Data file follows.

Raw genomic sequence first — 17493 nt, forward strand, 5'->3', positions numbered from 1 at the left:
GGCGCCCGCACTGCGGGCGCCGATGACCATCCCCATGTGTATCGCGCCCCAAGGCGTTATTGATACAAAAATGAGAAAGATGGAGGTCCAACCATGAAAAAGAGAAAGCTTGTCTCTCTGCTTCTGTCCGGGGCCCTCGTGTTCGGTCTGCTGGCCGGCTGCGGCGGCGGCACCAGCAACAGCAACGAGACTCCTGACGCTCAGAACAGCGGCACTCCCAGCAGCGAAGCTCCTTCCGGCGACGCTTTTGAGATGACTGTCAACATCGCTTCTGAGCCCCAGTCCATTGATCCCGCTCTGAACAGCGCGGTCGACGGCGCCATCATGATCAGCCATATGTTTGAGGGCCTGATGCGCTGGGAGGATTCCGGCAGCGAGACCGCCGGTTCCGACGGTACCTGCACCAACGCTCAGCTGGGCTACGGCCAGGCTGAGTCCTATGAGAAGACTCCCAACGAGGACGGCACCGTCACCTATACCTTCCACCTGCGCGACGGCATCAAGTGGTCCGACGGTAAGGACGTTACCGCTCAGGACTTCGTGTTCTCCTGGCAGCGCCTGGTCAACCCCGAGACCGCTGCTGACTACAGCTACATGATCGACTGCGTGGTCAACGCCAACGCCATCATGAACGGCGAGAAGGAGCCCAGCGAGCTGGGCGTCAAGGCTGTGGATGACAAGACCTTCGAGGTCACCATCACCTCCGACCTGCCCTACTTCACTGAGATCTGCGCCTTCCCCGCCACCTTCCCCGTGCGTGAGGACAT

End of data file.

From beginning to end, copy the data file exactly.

Raw genomic sequence first — 17493 nt, forward strand, 5'->3', positions numbered from 1 at the left:
GGCGCCCGCACTGCGGGCGCCGATGACCATCCCCATGTGTATCGCGCCCCAAGGCGTTATTGATACAAAAATGAGAAAGATGGAGGTCCAACCATGAAAAAGAGAAAGCTTGTCTCTCTGCTTCTGTCCGGGGCCCTCGTGTTCGGTCTGCTGGCCGGCTGCGGCGGCGGCACCAGCAACAGCAACGAGACTCCTGACGCTCAGAACAGCGGCACTCCCAGCAGCGAAGCTCCTTCCGGCGACGCTTTTGAGATGACTGTCAACATCGCTTCTGAGCCCCAGTCCATTGATCCCGCTCTGAACAGCGCGGTCGACGGCGCCATCATGATCAGCCATATGTTTGAGGGCCTGATGCGCTGGGAGGATTCCGGCAGCGAGACCGCCGGTTCCGACGGTACCTGCACCAACGCTCAGCTGGGCTACGGCCAGGCTGAGTCCTATGAGAAGACTCCCAACGAGGACGGCACCGTCACCTATACCTTCCACCTGCGCGACGGCATCAAGTGGTCCGACGGTAAGGACGTTACCGCTCAGGACTTCGTGTTCTCCTGGCAGCGCCTGGTCAACCCCGAGACCGCTGCTGACTACAGCTACATGATCGACTGCGTGGTCAACGCCAACGCCATCATGAACGGCGAGAAGGAGCCCAGCGAGCTGGGCGTCAAGGCTGTGGATGACAAGACCTTCGAGGTCACCATCACCTCCGACCTGCCCTACTTCACTGAGATCTGCGCCTTCCCCGCCACCTTCCCCGTGCGTGAGGACAT